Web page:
A year on, the relatives of protesters who died in Ukraine’s EuroMaidan uprising aren’t the only ones angered by the country’s direction since the ouster of pro-Moscow President Viktor Yanukovych.
The lack of progress in investigating the slayings of more than 100 protesters caused hecklers to shout, “Where are the killers?” at President Petro Poroshenko during an anniversary ceremony Friday in Kyiv.
Frustrated Maidan activists point to the snail-like pace of reform and say they feel like they are on a carousel and all that has changed is some new riders on the wooden horses. They say they worry the endemic corruption the country has suffered since Soviet days and the incestuous embrace of politics and business will never be overcome.
“This is a terrible country,” says Natalia, a 24-year-old pro-reform journalist in Dnipropetrovsk, 241 kilometers from the separatist insurgency in Donetsk. “There are no opportunities and nothing has happened - it is the same people, the same problems, the same patterns.” Natalia says she feels trapped, and like other young people here in this industrial city on the banks of the Dnipro River, she complains about the difficulties in securing visas for Europe and the United States. She, like many of her friends, wants to escape.
Businessman-turned-politician Borys Filatov, who was elected to parliament earlier this year, says the biggest danger for post-Maidan Ukraine lies with feelings of disappointment. A member of a team of rich businessmen led by billionaire oligarch Igor Kolomoisky, Filatov was in the forefront of preventing Dnipropetrovsk from sharing the fate of Donetsk and falling into the hands of pro-Russian separatists last spring.
The businessmen used negotiations and incentives to split away the more moderate separatists from extremists, and threats and direct action against the hardliners - giving confidence to the general population of this eastern Ukraine city to rally behind Kyiv.
The straight-talking Filatov acknowledges that serious problems face Ukraine, aside from the separatist agitation further east. He says says civilians suffering in Donetsk because Kyiv has stopped funding public services there “deserve everything they get.”
“We still don’t have transparent rules governing our politics nor accountability for saying one thing and doing another,” he says. And he worries about the influence of business in politics, insisting there is nothing wrong with businessmen being in politics as long as there are clear regulations governing their involvement.
“But I remain an optimist,” he emphasizes, tapping his hand on the desk in his office in the city’s main administration building. “There has been a tectonic shift in public mentality. We demonstrated with Maidan that we are capable of civic solidarity and despite all the difficulties there is no going back; we will go forward toward Western liberal values.”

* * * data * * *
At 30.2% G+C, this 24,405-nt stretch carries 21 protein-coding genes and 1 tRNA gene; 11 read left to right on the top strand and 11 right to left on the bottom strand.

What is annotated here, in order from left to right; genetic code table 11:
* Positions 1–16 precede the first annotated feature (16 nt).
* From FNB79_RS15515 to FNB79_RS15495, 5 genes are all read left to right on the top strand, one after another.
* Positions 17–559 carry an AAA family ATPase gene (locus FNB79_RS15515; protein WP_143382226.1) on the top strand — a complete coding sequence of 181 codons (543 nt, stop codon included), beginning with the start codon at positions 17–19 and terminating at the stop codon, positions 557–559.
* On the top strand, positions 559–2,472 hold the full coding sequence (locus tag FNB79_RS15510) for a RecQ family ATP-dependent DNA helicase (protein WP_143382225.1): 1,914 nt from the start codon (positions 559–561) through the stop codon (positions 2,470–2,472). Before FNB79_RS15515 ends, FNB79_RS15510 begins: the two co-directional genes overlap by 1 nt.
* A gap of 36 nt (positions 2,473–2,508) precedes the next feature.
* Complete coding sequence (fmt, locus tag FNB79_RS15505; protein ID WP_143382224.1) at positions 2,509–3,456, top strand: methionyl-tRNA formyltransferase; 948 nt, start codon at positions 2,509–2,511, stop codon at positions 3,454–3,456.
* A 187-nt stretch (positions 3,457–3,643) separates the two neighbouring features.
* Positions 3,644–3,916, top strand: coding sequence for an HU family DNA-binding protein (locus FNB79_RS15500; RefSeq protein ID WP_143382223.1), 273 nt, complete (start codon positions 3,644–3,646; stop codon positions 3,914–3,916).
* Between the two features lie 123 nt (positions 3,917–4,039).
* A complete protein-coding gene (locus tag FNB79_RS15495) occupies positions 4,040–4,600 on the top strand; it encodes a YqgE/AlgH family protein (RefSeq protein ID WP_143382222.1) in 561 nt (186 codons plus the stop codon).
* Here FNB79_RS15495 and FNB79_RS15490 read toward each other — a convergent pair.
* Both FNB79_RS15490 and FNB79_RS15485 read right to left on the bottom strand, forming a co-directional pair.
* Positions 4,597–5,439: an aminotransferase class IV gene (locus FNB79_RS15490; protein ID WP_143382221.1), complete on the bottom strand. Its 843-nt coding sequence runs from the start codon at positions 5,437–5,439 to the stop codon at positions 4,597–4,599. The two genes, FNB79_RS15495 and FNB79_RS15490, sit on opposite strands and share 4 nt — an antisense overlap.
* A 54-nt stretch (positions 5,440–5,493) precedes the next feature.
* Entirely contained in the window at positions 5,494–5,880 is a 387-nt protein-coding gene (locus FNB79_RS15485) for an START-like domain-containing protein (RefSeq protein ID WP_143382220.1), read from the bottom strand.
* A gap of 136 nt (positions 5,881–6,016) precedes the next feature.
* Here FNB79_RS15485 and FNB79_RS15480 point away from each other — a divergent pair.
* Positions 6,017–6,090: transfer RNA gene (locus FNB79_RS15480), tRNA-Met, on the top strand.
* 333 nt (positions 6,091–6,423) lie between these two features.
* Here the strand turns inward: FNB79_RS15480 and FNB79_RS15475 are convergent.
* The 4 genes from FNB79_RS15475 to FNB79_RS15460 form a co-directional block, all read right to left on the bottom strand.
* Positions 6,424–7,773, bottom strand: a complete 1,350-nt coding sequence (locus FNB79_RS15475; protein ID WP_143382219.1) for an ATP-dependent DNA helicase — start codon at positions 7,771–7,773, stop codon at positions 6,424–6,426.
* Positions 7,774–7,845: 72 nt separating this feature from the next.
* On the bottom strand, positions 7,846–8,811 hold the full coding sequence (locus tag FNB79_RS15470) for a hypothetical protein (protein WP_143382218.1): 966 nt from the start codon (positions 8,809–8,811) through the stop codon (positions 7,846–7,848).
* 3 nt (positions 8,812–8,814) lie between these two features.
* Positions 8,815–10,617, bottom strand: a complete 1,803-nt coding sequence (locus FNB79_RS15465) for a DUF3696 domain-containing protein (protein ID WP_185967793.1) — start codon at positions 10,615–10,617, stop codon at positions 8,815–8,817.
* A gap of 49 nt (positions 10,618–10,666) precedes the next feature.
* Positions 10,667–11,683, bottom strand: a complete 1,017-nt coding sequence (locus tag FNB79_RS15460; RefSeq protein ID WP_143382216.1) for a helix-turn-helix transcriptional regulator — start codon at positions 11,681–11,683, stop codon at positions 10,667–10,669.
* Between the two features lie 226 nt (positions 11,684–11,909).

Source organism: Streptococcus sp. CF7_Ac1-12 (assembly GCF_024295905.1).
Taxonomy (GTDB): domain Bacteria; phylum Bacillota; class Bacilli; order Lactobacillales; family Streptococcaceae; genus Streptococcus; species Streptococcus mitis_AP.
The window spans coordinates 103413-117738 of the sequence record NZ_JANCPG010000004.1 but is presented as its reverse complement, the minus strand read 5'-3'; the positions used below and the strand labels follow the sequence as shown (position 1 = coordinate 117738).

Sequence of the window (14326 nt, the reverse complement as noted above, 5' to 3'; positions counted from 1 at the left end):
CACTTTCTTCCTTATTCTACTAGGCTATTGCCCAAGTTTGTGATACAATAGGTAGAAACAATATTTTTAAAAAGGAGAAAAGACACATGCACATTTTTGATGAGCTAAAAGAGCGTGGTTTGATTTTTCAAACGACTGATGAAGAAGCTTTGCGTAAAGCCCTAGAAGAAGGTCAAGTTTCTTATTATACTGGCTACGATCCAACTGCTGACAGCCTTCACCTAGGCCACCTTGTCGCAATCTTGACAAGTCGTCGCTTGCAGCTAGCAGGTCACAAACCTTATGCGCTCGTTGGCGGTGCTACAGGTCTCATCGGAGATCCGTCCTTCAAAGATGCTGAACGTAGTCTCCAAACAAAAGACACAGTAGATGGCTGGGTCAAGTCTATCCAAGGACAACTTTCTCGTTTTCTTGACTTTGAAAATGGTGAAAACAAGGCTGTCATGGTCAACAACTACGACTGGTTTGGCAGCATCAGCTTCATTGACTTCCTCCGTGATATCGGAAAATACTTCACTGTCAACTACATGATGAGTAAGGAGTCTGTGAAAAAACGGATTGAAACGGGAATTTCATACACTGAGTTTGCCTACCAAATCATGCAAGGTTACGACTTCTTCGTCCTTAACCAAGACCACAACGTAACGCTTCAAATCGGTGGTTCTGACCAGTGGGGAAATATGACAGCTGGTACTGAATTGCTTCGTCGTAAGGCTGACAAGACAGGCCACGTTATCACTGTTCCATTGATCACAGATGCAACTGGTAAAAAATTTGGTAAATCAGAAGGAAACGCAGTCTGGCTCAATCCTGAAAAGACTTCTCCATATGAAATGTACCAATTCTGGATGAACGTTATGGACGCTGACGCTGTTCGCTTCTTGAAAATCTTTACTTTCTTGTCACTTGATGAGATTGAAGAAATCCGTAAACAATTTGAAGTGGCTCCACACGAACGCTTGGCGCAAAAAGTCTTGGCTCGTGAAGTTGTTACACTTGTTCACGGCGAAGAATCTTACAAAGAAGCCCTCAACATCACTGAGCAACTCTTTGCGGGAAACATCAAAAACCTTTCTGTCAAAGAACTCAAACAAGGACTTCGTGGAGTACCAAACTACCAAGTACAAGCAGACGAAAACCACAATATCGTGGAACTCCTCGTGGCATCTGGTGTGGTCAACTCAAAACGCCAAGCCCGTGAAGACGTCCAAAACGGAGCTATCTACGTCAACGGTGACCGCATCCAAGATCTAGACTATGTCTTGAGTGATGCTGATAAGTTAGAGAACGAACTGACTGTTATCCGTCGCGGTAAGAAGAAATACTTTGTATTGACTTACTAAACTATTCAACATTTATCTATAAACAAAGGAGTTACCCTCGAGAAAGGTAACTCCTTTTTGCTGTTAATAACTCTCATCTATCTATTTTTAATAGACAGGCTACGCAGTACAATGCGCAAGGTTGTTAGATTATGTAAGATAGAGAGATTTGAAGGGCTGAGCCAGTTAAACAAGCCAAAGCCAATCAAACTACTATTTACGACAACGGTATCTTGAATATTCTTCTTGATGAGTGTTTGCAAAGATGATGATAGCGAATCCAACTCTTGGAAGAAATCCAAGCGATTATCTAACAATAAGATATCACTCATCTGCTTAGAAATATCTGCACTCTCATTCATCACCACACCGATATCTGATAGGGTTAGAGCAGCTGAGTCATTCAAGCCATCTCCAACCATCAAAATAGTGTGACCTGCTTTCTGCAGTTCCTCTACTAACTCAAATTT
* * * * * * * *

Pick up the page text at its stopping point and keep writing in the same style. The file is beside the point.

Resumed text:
Speaking at a conference sponsored by the Kyiv Post to mark the first anniversary of the Maidan uprising, U.S. Ambassador Geoffrey Pyatt also identified corruption and the absence of reform as real threats to stability in Ukraine. “I think the greatest single risk factor is business as usual,” he said. “It’s the assumption in some circles that Ukraine can keep doing as it had been doing in the past. I think that attitude is a greater threat than Russian tanks...Results, a change in business as usual, need to be demonstrated in a matter of weeks.”
Maidan activists agree the clock is ticking on the country’s government and parliament.
There was widespread frustration in the country at the length of time it took after the October 26 parliamentary elections for the key parties to sign a coalition agreement, which they did Friday. There is still, however, haggling over Cabinet positions and Prime Minister Arseniy Yatsenyuk has offered a deadline of 10 days for a Cabinet deal to be struck. The behind-the-scenes political bargaining, though, conjures up memories of the backdoor and sweetheart deals of the past.
There is also deep anger among Maidan activists at the slow implementation of a law that would see a million Ukrainian officials being vetted for corruption and whose lifestyles can’t be explained by their official income.
The process will take up to two years and risks dividing the country more. It could also deprive Ukraine of experienced administrators, but failure to cleanse the government of those who abused power during the Yanukovych regime could trigger new protests. Maidan leaders have threatened a second uprising, if they feel the country is sliding back.
At the moment, the general public seems ready to give the country’s new political leaders the benefit of the doubt. Nearly 60 percent of the population expects changes for the better, according to a poll conducted this month by Ukraine’s Rating Sociological Group. About half the respondents thought the newly elected parliament would prove more effective than its predecessor.
The lack of tangible benefits from the revolution frustrates activists, acknowledges activist leader Valeriy Pekar. Writing for a pro-uprising website, EuroMaidan Press, he cites “lack of economic reform” as disturbing. He worries about: “The fact that most people are stuck in the old paradigm of thought: waiting for good and happiness from the state, voting for old regional barons and Russian agents at the elections.”
As people here in Dnipropetrovsk take stock of post-Maidan Ukraine, the Russian land grab earlier this year of the Black Sea peninsula of Crimea still rankles and Moscow’s backing of violent separatists in southeast Ukraine remains a constant source of anxiety. “I still worry that we will end up with full-scale fighting,” says window salesman who gave his name as Yury. “Poor Ukraine,” he sighs.